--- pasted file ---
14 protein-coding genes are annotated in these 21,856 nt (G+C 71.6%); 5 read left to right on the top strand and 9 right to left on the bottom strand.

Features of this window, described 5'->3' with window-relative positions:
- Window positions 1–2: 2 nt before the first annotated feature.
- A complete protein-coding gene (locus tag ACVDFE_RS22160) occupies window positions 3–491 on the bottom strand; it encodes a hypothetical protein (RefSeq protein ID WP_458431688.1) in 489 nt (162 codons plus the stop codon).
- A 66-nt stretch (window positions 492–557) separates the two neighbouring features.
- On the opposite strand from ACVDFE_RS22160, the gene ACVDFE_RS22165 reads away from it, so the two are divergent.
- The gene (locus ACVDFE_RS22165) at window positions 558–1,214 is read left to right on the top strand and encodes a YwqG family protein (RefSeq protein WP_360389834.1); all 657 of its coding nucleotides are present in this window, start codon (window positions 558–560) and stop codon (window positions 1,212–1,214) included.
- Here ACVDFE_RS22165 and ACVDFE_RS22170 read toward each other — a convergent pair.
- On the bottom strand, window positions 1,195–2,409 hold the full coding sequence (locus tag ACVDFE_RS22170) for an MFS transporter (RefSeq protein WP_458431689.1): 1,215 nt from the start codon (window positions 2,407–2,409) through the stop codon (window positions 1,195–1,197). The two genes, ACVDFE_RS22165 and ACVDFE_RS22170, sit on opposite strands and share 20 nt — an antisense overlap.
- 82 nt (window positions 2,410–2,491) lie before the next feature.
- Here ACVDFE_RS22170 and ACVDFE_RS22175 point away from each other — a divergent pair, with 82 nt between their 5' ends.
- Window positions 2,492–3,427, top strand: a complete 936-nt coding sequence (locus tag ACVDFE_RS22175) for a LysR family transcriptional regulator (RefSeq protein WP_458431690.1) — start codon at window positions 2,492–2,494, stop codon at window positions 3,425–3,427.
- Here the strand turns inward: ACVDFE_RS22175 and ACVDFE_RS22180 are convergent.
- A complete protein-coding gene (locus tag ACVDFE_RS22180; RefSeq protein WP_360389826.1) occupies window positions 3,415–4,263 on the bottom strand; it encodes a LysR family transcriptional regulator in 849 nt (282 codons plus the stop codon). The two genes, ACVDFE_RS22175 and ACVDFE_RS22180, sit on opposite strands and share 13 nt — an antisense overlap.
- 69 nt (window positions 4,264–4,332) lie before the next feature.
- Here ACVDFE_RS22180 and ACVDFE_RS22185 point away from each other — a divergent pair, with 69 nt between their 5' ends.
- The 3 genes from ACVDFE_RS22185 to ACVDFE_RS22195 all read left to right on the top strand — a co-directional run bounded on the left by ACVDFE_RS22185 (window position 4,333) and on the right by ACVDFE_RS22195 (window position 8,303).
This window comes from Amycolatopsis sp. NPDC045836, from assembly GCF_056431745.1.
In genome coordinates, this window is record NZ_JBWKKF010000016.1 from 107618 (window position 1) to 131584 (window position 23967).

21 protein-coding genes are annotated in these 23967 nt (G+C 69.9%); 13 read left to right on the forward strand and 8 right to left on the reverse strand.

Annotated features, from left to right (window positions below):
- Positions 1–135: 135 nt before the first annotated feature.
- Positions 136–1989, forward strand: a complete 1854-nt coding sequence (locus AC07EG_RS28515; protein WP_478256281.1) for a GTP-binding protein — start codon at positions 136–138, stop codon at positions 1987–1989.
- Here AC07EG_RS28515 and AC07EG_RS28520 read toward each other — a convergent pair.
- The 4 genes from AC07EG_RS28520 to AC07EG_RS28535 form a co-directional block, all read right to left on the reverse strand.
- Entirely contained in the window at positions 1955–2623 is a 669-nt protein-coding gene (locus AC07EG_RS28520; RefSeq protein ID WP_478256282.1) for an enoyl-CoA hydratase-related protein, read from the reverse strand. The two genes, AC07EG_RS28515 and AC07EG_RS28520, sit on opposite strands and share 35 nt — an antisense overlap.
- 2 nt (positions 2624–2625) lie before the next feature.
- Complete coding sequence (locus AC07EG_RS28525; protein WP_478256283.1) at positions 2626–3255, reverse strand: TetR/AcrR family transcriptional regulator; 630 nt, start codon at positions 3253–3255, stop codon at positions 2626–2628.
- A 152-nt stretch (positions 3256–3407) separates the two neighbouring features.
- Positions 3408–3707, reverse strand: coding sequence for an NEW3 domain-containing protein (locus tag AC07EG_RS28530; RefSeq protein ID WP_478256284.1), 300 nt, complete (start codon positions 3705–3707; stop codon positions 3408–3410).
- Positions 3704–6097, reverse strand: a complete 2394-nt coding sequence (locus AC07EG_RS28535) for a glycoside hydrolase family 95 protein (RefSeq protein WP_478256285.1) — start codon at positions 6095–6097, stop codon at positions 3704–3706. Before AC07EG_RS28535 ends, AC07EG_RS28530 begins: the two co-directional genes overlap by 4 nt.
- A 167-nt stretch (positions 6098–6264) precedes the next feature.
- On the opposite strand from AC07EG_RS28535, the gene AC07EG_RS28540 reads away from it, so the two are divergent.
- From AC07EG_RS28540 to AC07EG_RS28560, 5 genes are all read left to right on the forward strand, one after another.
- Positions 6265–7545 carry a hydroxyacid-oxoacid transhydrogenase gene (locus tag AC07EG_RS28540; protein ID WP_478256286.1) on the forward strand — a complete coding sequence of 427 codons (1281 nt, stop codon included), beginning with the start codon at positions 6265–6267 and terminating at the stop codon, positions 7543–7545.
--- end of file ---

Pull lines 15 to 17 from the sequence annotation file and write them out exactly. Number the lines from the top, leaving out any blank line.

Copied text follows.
- 69 nt (window positions 4,264–4,332) lie before the next feature.
- Here ACVDFE_RS22180 and ACVDFE_RS22185 point away from each other — a divergent pair, with 69 nt between their 5' ends.
- The 3 genes from ACVDFE_RS22185 to ACVDFE_RS22195 all read left to right on the top strand — a co-directional run bounded on the left by ACVDFE_RS22185 (window position 4,333) and on the right by ACVDFE_RS22195 (window position 8,303).